Staff Only
 

Ceramic Machining

 
 

The Tribology User Center (TRUC) is one of six User Centers in the High Temperature Materials Laboratory (HTML). Located in Oak Ridge, Tennessee, the HTML is part of the Materials Science & Technology Division at the Oak Ridge National Laboratory.

Our mission is to provide our customers the best available equipment, facilities and staff for applied research on manufacturability of ceramic and other difficult-to-machine materials in a collaborative environment.

Our vision is to be the nationally recognized facility of choice for performing research and development in machining, inspection, and tribology of ceramics and other high performance materials. We will strive to delight our guest researchers with the responsiveness of our staff and the quality of results achieved at our facility.

 

Machining Equipment

Five different types of numerically controlled grinders are available to our guest researchers for their research projects at the Machining and Inspection Research User Center. The grinders were selected for their similarity to those used in manufacturing facilities throughout the United States.

Instrumentation has been added to permit real-time measurement of key grinding process parameters including grinding forces, spindle horsepower, spindle vibration, acoustic emission coolant temperature. Data may be collected, displayed, stored and analyzed using specialized Labview programs and other analysis software.



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Check out our new Grinding Information pages for grinding calculators.

Inspection Equipment

The Tribology Research User Center maintains state-of-the-art dimensional and surface texture measuring equipment for use by our guest researchers during their visits to the High Temperature Materials Lab. Our highly qualified technical staff is available to assist researchers in the operation of the more complex equipment, such as the coordinate measuring machine (CMM). The CMM is actually an integrated metrology center with multiple inspection sensors.

Other inspection capabilities include contact and non-contact surface topography measurement; a non-contact, mini-moiré sensor; two optical comparators; and a form tester. Inspection equipment is computer controlled, and inspection data can be easily exported to advanced analysis software and CAD/CAM software using a laboratory-wide network.




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Tribology (Friction, Lubrication and Wear Analysis) Test Systems

Tribology comprises the science and technology of interacting surfaces in relative motion; that is, friction, lubrication and wear. Tribology is a vast and interdisciplinary subject, ranging from the fundamental physics of surface contact and adhesion to the application of advanced materials and lubricants to solve practical industrial friction and wear problems.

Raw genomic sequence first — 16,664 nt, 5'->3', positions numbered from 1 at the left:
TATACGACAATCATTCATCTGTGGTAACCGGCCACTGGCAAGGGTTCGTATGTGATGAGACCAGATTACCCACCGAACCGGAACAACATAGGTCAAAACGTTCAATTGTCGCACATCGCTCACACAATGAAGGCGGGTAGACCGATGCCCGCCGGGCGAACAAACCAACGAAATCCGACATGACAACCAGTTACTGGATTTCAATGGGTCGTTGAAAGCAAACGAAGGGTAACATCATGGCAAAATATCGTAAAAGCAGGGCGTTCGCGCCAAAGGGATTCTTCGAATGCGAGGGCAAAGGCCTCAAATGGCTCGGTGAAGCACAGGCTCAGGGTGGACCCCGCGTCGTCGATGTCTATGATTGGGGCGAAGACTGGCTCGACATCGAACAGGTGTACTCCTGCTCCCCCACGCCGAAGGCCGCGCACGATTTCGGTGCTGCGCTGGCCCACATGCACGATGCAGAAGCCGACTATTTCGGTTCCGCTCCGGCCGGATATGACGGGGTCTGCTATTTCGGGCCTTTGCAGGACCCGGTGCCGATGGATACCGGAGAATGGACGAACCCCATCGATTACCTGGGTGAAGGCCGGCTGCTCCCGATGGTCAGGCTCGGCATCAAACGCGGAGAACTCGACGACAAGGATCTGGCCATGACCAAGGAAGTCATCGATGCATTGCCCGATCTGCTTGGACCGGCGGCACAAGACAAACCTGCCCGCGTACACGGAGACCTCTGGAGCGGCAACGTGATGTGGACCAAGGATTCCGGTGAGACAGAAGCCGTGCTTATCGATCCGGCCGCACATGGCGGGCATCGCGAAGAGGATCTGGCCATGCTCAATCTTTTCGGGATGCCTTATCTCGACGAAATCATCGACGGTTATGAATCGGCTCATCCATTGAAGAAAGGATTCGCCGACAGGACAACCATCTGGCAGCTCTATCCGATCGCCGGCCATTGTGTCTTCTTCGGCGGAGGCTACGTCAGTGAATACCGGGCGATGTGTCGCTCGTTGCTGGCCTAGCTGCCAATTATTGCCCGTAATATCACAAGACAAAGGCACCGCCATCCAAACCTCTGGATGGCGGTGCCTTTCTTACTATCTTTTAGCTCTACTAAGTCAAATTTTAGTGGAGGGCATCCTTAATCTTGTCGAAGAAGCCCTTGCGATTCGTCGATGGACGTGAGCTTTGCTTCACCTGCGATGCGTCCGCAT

ORNL has been involved with tribology since the early 1980's when an ASME study* indicated that energy savings through tribology research and development in road transportation, power generation, turbomachinery, and industrial machinery and processes could well exceed $21,000,000,000 per year (in 1981 dollars). Throughout history, tribology has been driven by the needs of transportation technology, and ORNL's earliest ground-breaking work involved evaluating the potential for using advanced structural ceramics as wear parts in energy-efficient engines. Since then ORNL has become a recognized leader in the friction and wear characterization of ceramic composites, intermetallic alloys and advanced ceramics.

Physical testing and material analysis constitute a major portion of the work in our tribology laboratory. Experiments are designed to screen materials, effect simulations of components, or study the basic relationships between the microstructures and compositions of surfaces and their friction and wear behavior. There are three types of machines in our laboratory: (1) commercially developed testing machines, (2) machines designed under subcontract and (3) machines designed and built by us for special purposes. Most of the testing machines are aimed at sliding wear, but we can also perform abrasive wear, impact wear and rolling-contact wear tests if needed. Tribology testing at high temperatures and controlled atmospheres is within our capabilities.

*Strategy for Energy Conservation Through Tribology, 2nd ed., American Society for Mechanical Engineers, New York, 1981
 





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Contact: Peter J. Blau

   

 Oak Ridge National Laboratory